Instits fur Altertumskunde der Universitat zu
This reference is an excellent source for identification of Alexandrian Tets of Severus Alexander. Each coin is pictured with extensive references sited. This is the first reference I go to identify my Alexandrian Tets. It is extensive in the coins listed but is written in German and also expensive and not easy to find. Around $100 if you can find it.
Severus Alexander and the Severan Women by Robert L. Cleve, PhD, is the most comprehensive work I've read on Severus Alexander and the women who guided his life. This is Professor Cleve's doctorial dissertation and can be found on various sites that you purchase dissertations. Highly recommended for anyone who really wants to better understand Severus Alexander better.
The Decadent Emperors also under the title The Young Emperors by George C. Brauer, Jr. is a super book covering more than just Severus Alexander. The chapters devoted to Severus Alexander read very well and provide a good amount of detail. Highly recommend.
The Severans by Michael Grant is another great book by a well know historian that covers the Severans quite well. It unfortunately doesn't have separate chapters on Severus Alexander but is worth getting. Recommend.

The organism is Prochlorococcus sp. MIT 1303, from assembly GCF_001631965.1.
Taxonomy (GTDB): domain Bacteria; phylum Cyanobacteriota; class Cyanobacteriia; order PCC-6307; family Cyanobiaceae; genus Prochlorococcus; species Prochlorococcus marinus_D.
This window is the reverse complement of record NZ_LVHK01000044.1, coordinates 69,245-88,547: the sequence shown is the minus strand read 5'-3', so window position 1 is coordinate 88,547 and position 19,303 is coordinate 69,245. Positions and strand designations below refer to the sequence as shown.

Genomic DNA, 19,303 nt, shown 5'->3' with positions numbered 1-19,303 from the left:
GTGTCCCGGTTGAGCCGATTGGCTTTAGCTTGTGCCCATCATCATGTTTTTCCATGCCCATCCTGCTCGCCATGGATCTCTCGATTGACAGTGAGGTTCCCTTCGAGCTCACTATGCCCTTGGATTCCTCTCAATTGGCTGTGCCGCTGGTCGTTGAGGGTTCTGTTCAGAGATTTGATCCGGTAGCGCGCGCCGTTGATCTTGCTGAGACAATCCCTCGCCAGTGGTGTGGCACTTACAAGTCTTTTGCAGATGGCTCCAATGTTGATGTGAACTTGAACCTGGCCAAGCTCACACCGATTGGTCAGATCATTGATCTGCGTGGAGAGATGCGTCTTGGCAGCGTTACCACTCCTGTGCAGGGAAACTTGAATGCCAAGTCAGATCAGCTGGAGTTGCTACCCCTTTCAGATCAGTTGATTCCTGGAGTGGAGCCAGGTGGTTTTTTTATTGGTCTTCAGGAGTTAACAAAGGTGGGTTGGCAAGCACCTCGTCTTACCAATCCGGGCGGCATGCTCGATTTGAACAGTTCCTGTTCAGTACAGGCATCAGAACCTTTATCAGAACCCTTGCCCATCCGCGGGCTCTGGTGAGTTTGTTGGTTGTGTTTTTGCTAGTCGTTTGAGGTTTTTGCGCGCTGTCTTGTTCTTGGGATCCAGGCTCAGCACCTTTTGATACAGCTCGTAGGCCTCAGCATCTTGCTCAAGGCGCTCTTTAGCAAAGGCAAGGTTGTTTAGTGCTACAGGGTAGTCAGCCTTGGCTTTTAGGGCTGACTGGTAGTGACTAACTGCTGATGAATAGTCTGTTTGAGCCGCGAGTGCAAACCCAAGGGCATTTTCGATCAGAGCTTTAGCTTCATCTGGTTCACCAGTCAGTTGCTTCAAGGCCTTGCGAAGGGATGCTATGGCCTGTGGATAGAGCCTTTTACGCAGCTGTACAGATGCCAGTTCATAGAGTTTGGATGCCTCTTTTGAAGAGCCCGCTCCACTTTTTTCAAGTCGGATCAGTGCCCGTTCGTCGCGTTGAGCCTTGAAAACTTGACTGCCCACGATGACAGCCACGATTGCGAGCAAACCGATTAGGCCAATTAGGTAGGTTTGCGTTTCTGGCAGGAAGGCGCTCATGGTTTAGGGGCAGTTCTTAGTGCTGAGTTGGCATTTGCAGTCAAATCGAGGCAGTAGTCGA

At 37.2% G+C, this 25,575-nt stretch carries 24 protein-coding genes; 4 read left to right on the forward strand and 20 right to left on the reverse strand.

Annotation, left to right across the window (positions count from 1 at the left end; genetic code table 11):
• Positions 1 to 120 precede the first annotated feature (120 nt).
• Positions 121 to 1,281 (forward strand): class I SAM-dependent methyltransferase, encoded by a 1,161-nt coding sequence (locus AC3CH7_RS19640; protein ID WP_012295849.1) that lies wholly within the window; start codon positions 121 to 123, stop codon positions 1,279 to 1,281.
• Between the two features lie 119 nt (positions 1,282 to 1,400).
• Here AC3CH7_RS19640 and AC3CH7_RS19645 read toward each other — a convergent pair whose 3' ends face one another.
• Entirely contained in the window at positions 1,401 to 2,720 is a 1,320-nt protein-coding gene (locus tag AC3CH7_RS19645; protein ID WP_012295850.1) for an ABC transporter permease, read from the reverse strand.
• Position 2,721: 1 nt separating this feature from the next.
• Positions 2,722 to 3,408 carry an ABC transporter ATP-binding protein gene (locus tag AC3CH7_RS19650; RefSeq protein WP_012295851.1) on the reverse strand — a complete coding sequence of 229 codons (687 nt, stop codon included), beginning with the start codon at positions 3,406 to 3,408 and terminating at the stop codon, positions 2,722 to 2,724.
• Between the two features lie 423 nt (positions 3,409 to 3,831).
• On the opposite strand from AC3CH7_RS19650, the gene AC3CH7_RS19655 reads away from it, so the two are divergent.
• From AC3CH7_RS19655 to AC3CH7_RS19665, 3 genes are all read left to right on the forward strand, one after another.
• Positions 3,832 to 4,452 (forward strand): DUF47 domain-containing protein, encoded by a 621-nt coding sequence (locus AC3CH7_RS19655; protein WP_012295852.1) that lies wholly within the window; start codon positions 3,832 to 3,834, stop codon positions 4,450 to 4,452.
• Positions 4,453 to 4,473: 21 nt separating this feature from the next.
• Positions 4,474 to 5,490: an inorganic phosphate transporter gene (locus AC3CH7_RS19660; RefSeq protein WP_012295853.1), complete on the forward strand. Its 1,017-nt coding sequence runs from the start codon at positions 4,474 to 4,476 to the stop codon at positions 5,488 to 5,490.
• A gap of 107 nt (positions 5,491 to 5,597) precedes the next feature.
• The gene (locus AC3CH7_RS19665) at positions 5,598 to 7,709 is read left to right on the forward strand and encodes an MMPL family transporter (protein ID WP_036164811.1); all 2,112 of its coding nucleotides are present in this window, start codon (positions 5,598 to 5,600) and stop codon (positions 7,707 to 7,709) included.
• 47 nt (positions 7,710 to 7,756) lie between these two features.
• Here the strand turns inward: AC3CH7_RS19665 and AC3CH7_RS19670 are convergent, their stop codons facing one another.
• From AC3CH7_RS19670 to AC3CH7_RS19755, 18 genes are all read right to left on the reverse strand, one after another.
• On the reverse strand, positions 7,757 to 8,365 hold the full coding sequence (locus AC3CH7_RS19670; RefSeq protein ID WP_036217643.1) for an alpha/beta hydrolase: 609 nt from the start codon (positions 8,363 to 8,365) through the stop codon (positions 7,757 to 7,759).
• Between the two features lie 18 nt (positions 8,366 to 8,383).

The Life of Alexander Severus by R. V. Hopkins is almost a 100 years old and many of the theories presented in this book have been disproved. It is though a great source of information on Severus Alexander and provides a different viewpoint on various issues. Recommend if you want to seriously study Severus Alexander. Hard to get but some companies that print out of print books may be able to print you a copy.
Anon, "Chronicon ad AD 846 Pertinens". Chabot, L.-B., ed. "Corpus Scriptorum Christianorum Orientalium", Scriptores Syri 4, Chronica Minora II, p. 145.
Anon, "Chronicon Paschale". Dindorf, Ludwig, ed. Weber, 1932. 253 Olympiad.
Anon, Suidas. Bekker, Immanuel, ed. Berlin, 1854. "Origen".
Cassiodorus Senator, Chronicon. Gamonet, Phillip, ed., n.p., 1809. "Alexander Mammeae, XXI."
Eusebius, Chronicle (ed of Jerome). Migne, J. P., ed. "Patrologia Latina", vol. 27, Paris, 1846. AD 225-37.